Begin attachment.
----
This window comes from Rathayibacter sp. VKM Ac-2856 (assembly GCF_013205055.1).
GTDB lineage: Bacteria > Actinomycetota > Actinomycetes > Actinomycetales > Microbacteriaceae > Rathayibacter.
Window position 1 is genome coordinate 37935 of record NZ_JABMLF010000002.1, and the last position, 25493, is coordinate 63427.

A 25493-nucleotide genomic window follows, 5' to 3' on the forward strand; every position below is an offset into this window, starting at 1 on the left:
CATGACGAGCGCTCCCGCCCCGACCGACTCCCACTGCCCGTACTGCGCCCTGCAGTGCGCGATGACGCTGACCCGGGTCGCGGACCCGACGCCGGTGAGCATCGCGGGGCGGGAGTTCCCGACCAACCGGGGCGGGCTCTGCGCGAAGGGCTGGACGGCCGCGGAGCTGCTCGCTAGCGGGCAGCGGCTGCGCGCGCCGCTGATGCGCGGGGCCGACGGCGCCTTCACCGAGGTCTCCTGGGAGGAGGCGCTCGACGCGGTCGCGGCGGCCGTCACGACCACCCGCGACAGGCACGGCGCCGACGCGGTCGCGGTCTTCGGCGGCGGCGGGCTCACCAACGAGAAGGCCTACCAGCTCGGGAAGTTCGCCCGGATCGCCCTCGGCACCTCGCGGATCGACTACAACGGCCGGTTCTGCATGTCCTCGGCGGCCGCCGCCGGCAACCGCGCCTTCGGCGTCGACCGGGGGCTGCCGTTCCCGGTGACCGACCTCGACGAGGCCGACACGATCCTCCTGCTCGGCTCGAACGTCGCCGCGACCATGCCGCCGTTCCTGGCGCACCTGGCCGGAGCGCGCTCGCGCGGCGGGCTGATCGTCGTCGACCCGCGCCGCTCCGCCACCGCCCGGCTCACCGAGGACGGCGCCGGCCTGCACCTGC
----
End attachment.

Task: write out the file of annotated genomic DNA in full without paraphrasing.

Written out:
This window comes from Rathayibacter sp. VKM Ac-2856 (assembly GCF_013205055.1).
GTDB lineage: Bacteria > Actinomycetota > Actinomycetes > Actinomycetales > Microbacteriaceae > Rathayibacter.
Window position 1 is genome coordinate 37935 of record NZ_JABMLF010000002.1, and the last position, 25493, is coordinate 63427.

A 25493-nucleotide genomic window follows, 5' to 3' on the forward strand; every position below is an offset into this window, starting at 1 on the left:
CATGACGAGCGCTCCCGCCCCGACCGACTCCCACTGCCCGTACTGCGCCCTGCAGTGCGCGATGACGCTGACCCGGGTCGCGGACCCGACGCCGGTGAGCATCGCGGGGCGGGAGTTCCCGACCAACCGGGGCGGGCTCTGCGCGAAGGGCTGGACGGCCGCGGAGCTGCTCGCTAGCGGGCAGCGGCTGCGCGCGCCGCTGATGCGCGGGGCCGACGGCGCCTTCACCGAGGTCTCCTGGGAGGAGGCGCTCGACGCGGTCGCGGCGGCCGTCACGACCACCCGCGACAGGCACGGCGCCGACGCGGTCGCGGTCTTCGGCGGCGGCGGGCTCACCAACGAGAAGGCCTACCAGCTCGGGAAGTTCGCCCGGATCGCCCTCGGCACCTCGCGGATCGACTACAACGGCCGGTTCTGCATGTCCTCGGCGGCCGCCGCCGGCAACCGCGCCTTCGGCGTCGACCGGGGGCTGCCGTTCCCGGTGACCGACCTCGACGAGGCCGACACGATCCTCCTGCTCGGCTCGAACGTCGCCGCGACCATGCCGCCGTTCCTGGCGCACCTGGCCGGAGCGCGCTCGCGCGGCGGGCTGATCGTCGTCGACCCGCGCCGCTCCGCCACCGCCCGGCTCACCGAGGACGGCGCCGGCCTGCACCTGC